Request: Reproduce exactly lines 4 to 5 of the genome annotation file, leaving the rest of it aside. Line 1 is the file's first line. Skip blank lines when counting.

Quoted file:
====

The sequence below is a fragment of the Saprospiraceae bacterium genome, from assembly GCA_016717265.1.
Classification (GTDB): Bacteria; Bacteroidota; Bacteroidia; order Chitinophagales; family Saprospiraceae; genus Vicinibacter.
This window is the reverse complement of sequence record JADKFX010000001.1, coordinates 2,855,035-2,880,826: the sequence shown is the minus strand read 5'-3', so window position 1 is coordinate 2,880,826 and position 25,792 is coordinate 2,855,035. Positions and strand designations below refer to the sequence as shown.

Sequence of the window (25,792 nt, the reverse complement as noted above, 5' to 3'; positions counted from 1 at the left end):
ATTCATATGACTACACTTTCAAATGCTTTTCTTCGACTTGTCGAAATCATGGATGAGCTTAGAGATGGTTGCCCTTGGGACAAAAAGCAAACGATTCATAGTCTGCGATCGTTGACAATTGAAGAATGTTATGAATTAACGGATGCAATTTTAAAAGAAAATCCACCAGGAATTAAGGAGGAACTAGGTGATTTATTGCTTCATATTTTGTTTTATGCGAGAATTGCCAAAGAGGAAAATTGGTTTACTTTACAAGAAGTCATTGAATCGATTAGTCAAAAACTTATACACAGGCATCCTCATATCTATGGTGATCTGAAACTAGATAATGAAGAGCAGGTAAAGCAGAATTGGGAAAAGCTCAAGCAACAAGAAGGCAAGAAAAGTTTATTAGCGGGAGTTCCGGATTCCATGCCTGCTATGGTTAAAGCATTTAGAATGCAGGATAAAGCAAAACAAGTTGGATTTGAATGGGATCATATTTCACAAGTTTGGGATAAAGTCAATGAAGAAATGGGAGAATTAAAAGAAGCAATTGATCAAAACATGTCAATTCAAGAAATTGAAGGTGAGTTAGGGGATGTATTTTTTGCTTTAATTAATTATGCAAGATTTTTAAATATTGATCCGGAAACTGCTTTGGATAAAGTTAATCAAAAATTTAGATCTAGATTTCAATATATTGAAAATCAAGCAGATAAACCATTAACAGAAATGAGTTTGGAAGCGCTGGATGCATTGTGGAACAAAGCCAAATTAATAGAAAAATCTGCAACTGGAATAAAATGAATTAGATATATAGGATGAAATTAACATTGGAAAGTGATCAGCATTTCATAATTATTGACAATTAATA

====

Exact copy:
Sequence of the window (25,792 nt, the reverse complement as noted above, 5' to 3'; positions counted from 1 at the left end):
ATTCATATGACTACACTTTCAAATGCTTTTCTTCGACTTGTCGAAATCATGGATGAGCTTAGAGATGGTTGCCCTTGGGACAAAAAGCAAACGATTCATAGTCTGCGATCGTTGACAATTGAAGAATGTTATGAATTAACGGATGCAATTTTAAAAGAAAATCCACCAGGAATTAAGGAGGAACTAGGTGATTTATTGCTTCATATTTTGTTTTATGCGAGAATTGCCAAAGAGGAAAATTGGTTTACTTTACAAGAAGTCATTGAATCGATTAGTCAAAAACTTATACACAGGCATCCTCATATCTATGGTGATCTGAAACTAGATAATGAAGAGCAGGTAAAGCAGAATTGGGAAAAGCTCAAGCAACAAGAAGGCAAGAAAAGTTTATTAGCGGGAGTTCCGGATTCCATGCCTGCTATGGTTAAAGCATTTAGAATGCAGGATAAAGCAAAACAAGTTGGATTTGAATGGGATCATATTTCACAAGTTTGGGATAAAGTCAATGAAGAAATGGGAGAATTAAAAGAAGCAATTGATCAAAACATGTCAATTCAAGAAATTGAAGGTGAGTTAGGGGATGTATTTTTTGCTTTAATTAATTATGCAAGATTTTTAAATATTGATCCGGAAACTGCTTTGGATAAAGTTAATCAAAAATTTAGATCTAGATTTCAATATATTGAAAATCAAGCAGATAAACCATTAACAGAAATGAGTTTGGAAGCGCTGGATGCATTGTGGAACAAAGCCAAATTAATAGAAAAATCTGCAACTGGAATAAAATGAATTAGATATATAGGATGAAATTAACATTGGAAAGTGATCAGCATTTCATAATTATTGACAATTAATA